- Daily Zen
Uber Technologies first quarterly report, as a public company, indicates that the ride-hailing giant spent 20 percent of its revenue rebuilding its food delivery and freight businesses. Uber on Thursday reported a $1 billion loss in revenue, which is actually better than it had warned investors.
In the first three months of 2019, Uber made over $3 billion in revenue – a 20 percent increase from the same quarter in 2018 Uber had told investors before going public earlier this month to be prepared for a bigger loss in the first quarter, which did not happen. The ride-hailing and food giant is now telling the investors that the price-cutting competition that hurts its profits would cease to exist soon.
For many years now, the ride-hailing company has been spending heavily on growth by offering financial incentives to attract new drivers and riders. It has also incurred costs from expanding into new markets around the world. Until date, none of the investments have yielded profits.
Despite pricing its shares fairly conventionally, Uber’s IPO did not go as good as it was earlier expected. Uber shares dropped immediately and the company’s stock closed lower than its opening price. Uber shares have since then been struggling below the value it established for the initial offering.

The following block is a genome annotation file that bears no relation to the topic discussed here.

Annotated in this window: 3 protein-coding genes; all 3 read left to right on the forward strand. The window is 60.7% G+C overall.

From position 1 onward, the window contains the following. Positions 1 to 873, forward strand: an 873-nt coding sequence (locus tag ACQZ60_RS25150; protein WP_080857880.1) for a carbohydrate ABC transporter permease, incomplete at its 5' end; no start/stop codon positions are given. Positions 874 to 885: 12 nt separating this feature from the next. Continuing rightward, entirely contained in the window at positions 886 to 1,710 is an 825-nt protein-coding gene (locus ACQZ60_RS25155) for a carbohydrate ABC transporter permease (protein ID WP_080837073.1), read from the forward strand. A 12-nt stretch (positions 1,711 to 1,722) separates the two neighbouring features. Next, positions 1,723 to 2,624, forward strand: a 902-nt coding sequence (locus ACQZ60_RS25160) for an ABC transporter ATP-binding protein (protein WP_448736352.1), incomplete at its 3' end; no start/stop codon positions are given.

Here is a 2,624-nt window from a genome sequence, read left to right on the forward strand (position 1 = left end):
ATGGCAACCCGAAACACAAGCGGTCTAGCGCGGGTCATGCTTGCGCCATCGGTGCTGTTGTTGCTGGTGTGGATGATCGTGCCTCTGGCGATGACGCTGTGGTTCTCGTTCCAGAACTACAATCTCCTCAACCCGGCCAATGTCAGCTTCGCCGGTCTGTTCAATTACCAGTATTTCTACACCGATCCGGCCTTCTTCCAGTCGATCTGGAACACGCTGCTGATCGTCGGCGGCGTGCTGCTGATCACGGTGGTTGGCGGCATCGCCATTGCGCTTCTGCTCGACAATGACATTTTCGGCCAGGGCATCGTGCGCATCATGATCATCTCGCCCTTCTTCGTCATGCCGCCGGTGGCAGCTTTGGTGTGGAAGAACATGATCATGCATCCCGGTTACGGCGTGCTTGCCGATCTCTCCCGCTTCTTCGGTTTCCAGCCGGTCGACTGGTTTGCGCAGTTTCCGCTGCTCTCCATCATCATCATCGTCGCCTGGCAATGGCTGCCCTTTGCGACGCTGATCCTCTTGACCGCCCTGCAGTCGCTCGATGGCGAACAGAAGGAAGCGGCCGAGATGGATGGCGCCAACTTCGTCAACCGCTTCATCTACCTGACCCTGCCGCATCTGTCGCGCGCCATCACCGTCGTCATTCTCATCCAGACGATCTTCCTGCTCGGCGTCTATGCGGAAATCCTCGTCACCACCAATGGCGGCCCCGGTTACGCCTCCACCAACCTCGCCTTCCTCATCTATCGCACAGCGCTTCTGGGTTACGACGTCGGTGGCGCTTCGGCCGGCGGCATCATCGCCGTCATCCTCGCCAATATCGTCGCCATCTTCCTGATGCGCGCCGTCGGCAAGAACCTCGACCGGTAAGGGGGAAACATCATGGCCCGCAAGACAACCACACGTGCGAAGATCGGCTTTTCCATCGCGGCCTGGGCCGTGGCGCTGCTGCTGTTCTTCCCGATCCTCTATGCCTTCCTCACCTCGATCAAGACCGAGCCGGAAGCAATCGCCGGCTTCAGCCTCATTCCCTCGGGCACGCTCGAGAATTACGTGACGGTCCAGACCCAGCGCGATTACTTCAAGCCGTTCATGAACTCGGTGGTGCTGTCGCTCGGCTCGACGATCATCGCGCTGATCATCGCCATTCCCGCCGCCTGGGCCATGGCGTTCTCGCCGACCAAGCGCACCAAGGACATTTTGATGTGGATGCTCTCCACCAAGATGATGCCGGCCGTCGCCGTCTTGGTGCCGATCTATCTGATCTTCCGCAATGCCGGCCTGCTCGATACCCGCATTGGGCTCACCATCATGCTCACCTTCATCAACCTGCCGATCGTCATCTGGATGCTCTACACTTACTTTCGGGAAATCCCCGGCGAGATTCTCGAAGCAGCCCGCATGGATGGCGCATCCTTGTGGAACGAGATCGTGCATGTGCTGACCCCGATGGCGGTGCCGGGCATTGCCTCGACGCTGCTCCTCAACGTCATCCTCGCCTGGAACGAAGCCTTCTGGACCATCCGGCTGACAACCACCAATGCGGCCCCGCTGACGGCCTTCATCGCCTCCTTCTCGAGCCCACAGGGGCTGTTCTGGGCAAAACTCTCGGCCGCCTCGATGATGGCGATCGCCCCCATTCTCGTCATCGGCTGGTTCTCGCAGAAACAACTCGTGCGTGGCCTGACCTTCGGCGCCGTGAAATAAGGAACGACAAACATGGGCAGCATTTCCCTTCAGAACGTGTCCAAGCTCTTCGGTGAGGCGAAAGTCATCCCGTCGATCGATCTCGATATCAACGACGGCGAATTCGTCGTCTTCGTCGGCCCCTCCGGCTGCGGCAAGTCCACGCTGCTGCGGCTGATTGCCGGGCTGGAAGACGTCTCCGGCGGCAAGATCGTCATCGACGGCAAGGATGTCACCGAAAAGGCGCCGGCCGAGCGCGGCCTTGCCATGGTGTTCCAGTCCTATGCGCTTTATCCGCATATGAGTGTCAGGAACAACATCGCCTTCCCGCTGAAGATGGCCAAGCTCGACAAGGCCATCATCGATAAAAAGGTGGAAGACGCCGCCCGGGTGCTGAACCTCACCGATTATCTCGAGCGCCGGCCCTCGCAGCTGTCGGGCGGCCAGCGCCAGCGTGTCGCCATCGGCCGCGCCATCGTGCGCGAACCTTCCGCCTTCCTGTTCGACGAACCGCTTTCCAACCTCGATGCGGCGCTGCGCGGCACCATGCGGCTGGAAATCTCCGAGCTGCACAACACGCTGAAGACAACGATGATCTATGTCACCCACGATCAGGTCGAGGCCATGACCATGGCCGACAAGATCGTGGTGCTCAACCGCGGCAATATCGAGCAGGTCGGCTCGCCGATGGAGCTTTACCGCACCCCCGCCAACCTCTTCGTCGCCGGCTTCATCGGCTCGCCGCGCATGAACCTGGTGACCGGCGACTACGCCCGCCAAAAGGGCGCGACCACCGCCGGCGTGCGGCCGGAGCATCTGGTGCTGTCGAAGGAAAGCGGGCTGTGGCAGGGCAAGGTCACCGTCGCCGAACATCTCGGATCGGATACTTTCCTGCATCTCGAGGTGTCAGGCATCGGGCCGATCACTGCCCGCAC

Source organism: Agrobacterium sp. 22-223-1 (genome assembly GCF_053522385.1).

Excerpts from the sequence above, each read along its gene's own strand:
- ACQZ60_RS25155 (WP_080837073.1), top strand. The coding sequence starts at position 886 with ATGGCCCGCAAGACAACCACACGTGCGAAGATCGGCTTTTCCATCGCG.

Meanwhile, Wall Street has admired Uber’s first earnings report. The company’s stock rose over 1 percent on Friday in early trading. The earnings report shows continuous growth and expansion, mostly in its food delivery service, Uber Eats. However, the company recorded revenue shrink in South America where it faces strong competition from Chinese transportation network company Didi.
Uber is not finding it all rosy in the US where its smaller competitor Lyft is proving a lot in the ride-hailing market. Competition in ride-hailing around the world is forcing down the service prices and massively contributing to Uber’s losses. Uber CEO Dara Khosrowshahi said during the earnings call that he expects the company and rival Lyft to end their price-slashing battle soon.
“The competition is going to be more healthy,” said Khosrowshahi, “it’s is going to be based on technology, product, and brand, which is relatively the right way to compete, not throwing money at the problem”
The CEO also knowledge that the company’s past damage to the brand – reports of illegal business practices, data breaches, sexual harassment allegations, etc. – is contributing to its headwinds it’s currently facing in the US.
Uber is currently the biggest Silicon Valley startup to have gone public this year against share-dropping era sparked by the renewed trade war between the US and China. Also facing Uber is a fight with its drivers over wages and increased regulation in many countries